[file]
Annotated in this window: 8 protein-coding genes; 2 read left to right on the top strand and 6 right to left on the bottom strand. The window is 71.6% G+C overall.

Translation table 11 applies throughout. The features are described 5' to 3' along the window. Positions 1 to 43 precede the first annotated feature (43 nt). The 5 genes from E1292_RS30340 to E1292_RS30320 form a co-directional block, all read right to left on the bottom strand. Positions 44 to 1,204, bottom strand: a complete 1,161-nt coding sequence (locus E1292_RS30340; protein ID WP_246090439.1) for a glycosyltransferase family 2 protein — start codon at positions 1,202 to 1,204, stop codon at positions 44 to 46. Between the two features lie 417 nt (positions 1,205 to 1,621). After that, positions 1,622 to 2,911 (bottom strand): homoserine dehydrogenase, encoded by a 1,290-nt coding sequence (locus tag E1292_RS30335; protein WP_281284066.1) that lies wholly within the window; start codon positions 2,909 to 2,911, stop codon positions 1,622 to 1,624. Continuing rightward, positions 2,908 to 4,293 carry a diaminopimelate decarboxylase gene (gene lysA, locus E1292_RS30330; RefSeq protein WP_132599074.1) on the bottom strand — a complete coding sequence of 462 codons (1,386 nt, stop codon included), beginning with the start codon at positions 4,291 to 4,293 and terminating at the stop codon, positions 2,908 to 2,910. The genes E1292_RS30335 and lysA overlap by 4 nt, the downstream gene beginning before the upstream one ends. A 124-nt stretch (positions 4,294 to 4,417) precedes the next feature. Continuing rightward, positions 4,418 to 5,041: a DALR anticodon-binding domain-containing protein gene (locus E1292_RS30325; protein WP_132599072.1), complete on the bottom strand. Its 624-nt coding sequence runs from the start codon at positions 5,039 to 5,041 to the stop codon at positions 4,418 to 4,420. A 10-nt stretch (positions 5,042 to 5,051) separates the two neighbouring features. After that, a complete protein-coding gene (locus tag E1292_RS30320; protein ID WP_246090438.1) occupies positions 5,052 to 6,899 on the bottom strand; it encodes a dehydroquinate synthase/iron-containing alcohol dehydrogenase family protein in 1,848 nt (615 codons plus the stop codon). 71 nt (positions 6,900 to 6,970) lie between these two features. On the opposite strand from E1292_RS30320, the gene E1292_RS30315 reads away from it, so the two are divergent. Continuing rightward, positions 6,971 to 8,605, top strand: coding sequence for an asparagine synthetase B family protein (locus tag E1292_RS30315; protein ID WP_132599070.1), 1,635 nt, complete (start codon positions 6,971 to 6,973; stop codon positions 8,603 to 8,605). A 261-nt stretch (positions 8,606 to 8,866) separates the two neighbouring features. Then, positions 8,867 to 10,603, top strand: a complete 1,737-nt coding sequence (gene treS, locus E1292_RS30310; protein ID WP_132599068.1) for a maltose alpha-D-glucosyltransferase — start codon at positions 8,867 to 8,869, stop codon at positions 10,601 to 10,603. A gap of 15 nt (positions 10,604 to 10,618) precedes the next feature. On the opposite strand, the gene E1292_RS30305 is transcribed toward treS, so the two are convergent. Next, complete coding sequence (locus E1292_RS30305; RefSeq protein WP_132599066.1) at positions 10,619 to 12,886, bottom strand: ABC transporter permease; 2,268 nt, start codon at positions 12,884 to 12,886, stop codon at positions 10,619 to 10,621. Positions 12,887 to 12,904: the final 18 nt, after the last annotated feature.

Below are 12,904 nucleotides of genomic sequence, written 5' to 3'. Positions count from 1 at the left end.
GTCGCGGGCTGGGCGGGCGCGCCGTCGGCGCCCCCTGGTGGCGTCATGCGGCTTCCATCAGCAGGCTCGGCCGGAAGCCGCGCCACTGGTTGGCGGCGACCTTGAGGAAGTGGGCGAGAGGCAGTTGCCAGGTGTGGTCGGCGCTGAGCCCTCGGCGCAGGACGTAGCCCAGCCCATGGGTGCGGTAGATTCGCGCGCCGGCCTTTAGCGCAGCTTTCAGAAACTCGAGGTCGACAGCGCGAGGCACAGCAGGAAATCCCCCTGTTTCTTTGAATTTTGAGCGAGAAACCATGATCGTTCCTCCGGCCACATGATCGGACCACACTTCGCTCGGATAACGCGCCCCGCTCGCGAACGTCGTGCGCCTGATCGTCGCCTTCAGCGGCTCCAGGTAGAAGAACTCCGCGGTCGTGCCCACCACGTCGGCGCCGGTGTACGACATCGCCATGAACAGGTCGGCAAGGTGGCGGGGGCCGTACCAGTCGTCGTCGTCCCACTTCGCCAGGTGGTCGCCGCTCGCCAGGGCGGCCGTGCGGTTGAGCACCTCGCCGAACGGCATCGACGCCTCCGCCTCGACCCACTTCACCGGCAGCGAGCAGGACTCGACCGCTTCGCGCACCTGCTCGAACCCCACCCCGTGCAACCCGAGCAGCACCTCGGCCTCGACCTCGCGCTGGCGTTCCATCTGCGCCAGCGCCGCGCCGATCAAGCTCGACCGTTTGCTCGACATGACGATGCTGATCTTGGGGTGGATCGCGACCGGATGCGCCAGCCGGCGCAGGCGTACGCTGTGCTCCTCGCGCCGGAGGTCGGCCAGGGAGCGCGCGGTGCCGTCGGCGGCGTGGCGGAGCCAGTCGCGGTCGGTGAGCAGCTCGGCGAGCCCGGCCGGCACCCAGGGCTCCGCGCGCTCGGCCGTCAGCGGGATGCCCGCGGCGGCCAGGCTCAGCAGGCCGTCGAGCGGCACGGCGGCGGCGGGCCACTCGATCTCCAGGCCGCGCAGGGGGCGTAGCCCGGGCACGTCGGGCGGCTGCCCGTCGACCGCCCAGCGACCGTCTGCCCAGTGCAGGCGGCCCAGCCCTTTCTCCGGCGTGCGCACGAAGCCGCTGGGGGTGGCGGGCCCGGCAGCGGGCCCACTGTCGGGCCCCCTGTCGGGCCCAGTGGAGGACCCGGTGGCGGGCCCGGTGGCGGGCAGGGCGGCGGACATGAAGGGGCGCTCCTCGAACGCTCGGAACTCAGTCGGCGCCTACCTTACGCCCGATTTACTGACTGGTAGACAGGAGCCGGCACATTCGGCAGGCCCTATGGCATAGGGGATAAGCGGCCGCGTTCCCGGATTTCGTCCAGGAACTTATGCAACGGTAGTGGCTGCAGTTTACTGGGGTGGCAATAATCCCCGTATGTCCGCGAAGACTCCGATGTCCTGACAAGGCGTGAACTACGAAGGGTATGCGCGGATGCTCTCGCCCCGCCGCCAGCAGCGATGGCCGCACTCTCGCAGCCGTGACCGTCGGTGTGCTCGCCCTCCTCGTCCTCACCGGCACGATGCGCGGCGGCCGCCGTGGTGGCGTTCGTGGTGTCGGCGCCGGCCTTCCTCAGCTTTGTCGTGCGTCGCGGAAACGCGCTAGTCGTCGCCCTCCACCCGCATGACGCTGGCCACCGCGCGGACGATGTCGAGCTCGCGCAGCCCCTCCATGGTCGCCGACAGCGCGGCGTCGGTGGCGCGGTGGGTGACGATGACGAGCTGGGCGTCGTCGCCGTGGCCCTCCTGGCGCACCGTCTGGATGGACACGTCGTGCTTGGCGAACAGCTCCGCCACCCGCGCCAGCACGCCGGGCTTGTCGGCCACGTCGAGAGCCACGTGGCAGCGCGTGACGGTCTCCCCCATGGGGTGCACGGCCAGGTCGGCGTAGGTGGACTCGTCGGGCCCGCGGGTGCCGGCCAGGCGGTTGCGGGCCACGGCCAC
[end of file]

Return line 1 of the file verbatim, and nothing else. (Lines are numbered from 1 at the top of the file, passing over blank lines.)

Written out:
Annotated in this window: 8 protein-coding genes; 2 read left to right on the top strand and 6 right to left on the bottom strand. The window is 71.6% G+C overall.